This week saw the New 52 launching what seems to be a very promising origins title; Batman/Superman #1 – no we do not see the origins of the respective characters, instead we get a glimpse of what seems to be their first meet. The comic is split into the psyches of each character allowing the read to explore the inner thoughts of Bruce Wayne and Clark Kent as they converse with each other. This stream of consciousness style is then brought to the fore once again when the two lead characters meet as their alter egos. This dual narration setup by Greg Pak shows that the regular banter between characters will most likely come to the fore in future issues as well, similar to the style employed by Jeph Loeb in the pre New 52 Superman/Batman series – I’m glad to see that DC put Batman first this time.
What really stood out for me was the art of Jae Lee. It reminds me of his Marvel works… but just better. The characters look life-like and the comic has been given a gothic feel which really works well with the Gotham setting. I love the way that Gotham is presented when Superman views it for the first time. The Gothic style is used in some frames – reminiscent of two New 52 titles that I love, Swamp Thing and Animal Man. The frames are given an eerie look, which is reinforced by tortured vines in the framework and dark colours through majority of the book. The sad part is that towards the end of the book Jae’s art is switched out with the art of Ben Oliver. I did not enjoy this sudden swap, going from something dark to something soft and hazy – like those annoying episodes of Supernatural Season 8 where Sam has those happy hazed flashbacks. This sudden contrast does not really steal anything from the story, however. It even reinforces the story.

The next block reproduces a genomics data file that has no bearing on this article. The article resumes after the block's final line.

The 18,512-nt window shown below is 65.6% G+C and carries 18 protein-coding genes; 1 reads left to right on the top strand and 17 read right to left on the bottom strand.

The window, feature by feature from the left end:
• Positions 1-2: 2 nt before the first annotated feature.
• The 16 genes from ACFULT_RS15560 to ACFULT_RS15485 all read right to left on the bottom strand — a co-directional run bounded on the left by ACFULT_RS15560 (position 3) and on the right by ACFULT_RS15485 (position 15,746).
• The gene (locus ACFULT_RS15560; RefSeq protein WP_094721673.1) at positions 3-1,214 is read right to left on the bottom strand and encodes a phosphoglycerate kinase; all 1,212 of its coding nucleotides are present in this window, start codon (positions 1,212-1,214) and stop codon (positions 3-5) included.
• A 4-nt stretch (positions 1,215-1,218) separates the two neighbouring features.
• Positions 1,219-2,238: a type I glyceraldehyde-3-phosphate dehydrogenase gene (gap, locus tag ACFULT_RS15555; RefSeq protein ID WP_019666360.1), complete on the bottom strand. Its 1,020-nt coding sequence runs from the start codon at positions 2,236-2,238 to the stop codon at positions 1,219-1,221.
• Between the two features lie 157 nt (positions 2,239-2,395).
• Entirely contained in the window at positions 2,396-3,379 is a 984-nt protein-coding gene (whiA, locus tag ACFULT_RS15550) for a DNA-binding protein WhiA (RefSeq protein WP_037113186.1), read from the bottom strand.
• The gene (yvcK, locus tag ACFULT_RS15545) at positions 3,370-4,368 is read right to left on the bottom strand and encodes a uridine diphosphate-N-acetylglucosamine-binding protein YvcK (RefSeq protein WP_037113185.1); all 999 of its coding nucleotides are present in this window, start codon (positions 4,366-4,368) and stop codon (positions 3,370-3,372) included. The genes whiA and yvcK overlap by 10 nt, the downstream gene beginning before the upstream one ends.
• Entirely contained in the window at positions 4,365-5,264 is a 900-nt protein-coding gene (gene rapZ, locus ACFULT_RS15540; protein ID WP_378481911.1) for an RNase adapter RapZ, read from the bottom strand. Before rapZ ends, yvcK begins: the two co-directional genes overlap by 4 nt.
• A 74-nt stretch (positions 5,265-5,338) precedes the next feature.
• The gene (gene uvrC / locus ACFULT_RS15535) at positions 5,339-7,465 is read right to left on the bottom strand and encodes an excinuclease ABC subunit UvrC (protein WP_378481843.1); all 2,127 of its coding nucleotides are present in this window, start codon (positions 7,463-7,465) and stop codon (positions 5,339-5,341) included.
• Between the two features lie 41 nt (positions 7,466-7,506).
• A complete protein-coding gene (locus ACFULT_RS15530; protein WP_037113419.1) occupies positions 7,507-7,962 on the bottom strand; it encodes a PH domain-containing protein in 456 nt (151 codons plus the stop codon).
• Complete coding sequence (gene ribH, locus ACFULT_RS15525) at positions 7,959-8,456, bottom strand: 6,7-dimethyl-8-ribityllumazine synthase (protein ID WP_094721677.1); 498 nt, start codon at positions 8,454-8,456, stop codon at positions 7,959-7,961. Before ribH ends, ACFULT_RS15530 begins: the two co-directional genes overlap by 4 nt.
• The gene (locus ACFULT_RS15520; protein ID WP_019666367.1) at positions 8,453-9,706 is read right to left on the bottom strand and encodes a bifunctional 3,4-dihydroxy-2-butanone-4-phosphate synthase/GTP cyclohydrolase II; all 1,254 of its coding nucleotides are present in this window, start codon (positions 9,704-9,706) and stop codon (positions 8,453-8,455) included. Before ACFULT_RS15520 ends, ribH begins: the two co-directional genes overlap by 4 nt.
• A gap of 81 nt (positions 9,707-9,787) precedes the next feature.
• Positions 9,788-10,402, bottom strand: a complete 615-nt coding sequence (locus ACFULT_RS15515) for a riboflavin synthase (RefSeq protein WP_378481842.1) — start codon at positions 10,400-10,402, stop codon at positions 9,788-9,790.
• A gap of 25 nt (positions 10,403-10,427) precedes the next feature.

The story seems a bit jumbled. Clark initially investigates a series of deaths at Wayne Enterprises, then a load of situations and conflicts get thrown in at the same time. I think Pak does this intentionally as he wants to keep the reader guessing who or what is causing this disruption. This is precisely why the art swap lends to the story telling. Would I like to see Oliver’s art in the next issue? No. The swap out is done and dusted. I would much rather have Lee’s artistical beauty grace every page of the issues to come.
All in all this made for an excellent recommendable read. This is one of those rare instances where you can judge a book by its cover. (Even though you shouldn’t, the character costumes are raw and awesome!) If you are looking for something to knock you out with awe, this issue is one hell of a shiner!